 Measurement of minute
voltage changes provides
accurate temperature


Assuming know the
temperature of one junction
Electrical measurement is
accurate
Other measurement techniques:
Temperature
 Thermocouple limitations
 voltage accuracy
requirement
 reference temperature
 Alternatives
 Thermistor, platinum
resistance thermometer

Change electrical resistance
with temperature
 Diode

Voltage drop across a PN
junction
Data loggers and sensors
Sensor signal types
 Four general types of electronic sensor output
 Voltage

Probably the most common type

Includes thermocouples, radiation sensors, some anemometers,
etc.
 Current


Often used over long cable distances
Common to some measurement and control industries

Rain gauge, some anemometers, some soil moisture sensors,
etc.
 Pulse or switch closure
 Digital

Typical of sensors measuring more than one parameter

Allows for more than one signal per input location
Data logger types
 Plug and play (P&P)
 Decagon Em50, Em5b
 Onset Hobo
 CrossBow eKo
 Measurement and Control Systems (MCS)
 Campbell Scientific CR1000, 3000, etc.
 DataTaker DT80
 National Instruments LabView
Choosing a data logger: Things to
consider
 What electronic outputs do you need to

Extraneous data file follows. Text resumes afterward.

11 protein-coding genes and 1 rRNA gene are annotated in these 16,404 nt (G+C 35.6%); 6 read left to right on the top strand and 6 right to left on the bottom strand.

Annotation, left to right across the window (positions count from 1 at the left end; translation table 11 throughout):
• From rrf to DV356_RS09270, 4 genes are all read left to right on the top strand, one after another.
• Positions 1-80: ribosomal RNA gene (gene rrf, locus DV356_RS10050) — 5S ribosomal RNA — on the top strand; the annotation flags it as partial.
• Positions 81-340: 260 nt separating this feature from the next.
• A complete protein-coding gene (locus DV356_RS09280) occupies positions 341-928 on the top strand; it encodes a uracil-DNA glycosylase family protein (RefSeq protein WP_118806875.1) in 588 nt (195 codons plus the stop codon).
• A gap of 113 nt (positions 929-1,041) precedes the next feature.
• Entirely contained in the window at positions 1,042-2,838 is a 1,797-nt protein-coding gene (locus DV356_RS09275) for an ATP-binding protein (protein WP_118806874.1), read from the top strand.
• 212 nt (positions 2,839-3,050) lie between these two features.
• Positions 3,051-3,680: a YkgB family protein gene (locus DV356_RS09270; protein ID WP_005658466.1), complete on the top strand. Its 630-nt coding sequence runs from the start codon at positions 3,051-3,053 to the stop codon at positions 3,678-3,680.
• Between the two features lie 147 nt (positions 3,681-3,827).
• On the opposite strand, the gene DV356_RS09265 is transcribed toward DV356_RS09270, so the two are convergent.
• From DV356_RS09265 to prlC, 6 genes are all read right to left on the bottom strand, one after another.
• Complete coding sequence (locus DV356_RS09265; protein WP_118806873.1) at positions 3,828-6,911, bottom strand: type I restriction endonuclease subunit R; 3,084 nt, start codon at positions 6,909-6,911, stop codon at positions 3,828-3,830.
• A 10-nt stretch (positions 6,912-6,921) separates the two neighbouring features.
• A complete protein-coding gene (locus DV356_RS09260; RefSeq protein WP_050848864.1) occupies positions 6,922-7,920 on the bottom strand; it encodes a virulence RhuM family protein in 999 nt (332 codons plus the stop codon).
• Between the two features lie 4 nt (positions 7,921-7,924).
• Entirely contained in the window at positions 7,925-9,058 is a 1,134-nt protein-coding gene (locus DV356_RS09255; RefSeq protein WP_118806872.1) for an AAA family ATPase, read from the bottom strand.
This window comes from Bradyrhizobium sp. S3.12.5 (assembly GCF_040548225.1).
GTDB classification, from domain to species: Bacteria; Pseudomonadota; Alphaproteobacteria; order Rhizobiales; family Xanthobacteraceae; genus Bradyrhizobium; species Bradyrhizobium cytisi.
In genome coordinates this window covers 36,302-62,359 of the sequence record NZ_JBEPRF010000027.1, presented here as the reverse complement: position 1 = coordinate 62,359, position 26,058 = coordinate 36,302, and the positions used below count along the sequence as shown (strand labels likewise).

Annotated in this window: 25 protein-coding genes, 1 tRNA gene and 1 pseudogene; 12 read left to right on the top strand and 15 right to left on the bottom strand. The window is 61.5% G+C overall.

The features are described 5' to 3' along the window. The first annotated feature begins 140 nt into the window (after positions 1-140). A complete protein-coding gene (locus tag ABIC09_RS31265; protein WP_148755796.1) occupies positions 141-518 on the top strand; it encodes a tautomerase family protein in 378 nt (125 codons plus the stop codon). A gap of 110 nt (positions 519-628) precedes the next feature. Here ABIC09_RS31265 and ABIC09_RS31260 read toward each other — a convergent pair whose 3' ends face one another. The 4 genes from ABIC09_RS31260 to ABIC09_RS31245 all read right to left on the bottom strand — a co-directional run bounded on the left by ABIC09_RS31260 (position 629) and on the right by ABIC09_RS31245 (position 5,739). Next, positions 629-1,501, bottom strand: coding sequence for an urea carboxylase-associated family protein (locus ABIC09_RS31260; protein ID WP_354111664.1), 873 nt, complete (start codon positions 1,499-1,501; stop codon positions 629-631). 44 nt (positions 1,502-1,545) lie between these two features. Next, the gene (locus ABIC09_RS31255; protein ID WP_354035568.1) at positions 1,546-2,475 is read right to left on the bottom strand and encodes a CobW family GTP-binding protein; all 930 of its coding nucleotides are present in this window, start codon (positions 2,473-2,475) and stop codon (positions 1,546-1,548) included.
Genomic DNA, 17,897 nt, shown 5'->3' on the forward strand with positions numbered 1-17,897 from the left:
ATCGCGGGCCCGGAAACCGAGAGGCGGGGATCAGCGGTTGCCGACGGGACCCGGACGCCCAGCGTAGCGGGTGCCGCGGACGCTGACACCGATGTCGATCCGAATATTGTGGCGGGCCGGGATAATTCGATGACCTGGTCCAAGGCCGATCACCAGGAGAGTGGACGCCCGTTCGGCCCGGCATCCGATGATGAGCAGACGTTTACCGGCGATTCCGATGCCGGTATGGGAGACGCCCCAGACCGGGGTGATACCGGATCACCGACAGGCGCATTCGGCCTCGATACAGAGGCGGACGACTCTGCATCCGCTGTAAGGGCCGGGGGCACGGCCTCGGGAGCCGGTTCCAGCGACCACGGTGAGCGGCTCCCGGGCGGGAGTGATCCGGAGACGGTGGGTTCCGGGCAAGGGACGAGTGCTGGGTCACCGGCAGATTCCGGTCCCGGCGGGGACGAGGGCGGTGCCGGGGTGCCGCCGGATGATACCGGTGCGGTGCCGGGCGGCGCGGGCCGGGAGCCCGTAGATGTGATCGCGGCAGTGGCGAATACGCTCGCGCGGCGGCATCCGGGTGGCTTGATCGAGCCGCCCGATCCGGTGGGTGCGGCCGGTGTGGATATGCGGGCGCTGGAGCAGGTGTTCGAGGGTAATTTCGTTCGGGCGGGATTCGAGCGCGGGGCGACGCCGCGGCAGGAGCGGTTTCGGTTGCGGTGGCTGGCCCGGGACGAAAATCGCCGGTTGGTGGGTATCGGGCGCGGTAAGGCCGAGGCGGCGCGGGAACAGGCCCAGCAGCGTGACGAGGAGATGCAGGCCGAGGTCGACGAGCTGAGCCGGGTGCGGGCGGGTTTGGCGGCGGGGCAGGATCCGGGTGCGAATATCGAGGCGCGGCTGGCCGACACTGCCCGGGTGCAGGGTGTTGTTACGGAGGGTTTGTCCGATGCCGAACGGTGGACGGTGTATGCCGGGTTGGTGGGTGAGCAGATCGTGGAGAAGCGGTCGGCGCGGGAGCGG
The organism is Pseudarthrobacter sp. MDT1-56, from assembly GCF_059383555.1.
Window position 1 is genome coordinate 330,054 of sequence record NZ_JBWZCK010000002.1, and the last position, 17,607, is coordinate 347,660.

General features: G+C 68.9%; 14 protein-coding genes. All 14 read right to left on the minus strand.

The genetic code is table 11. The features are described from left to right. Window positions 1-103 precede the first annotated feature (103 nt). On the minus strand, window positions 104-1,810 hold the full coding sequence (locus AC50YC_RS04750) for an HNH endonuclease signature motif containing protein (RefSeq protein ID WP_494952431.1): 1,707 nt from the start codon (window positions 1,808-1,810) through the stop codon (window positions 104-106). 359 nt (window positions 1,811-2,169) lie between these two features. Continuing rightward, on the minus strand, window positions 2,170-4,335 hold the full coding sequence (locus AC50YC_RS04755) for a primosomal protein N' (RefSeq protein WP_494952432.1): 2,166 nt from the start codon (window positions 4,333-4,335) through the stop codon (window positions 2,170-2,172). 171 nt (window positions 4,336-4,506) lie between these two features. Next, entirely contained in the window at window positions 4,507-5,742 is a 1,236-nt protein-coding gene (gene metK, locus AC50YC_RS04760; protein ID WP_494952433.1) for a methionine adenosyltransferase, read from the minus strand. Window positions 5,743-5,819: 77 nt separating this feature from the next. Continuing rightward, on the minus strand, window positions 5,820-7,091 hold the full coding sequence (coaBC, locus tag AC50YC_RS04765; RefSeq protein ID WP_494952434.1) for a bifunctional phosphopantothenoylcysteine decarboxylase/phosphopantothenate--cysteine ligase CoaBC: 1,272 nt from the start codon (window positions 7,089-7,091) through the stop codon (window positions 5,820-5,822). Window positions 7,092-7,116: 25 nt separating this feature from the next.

measure?
 Voltage, current, pulse, digital
 How many sensors are you putting at each
research site?
 How often will you be storing a
measurement?
Choosing a data logger: Things to
consider
 Will some measurements need to be made
more often than others?
 >10 Hz (i.e. eddy covariance)
 1 minute (i.e. radiation)
 Do you need to control anything with your
system (lights, heater, valve, etc.)?
 Do you have the time or resources to
program and setup the system?
Choosing the right
system
No
No
Yes
Yes
P&P
MCS
P&P
MCS
P&P
MCS
P&P
MCS
Choosing a data logger
Plug-and-play data logger
 Built for specific sensor
measurements or specific
sensor types
 Allow only a minimum of
configuration
 Date/time
 Measurement interval
 Sensor type
 Limited sensor inputs
 Low flexibility for sensor
types
Plug-and-play data loggers
Advantages
 Fast configuration
 Simple deployment
 No/low programming
complexity
 Simple data collection
and analysis
 Straight-forward sensor
integration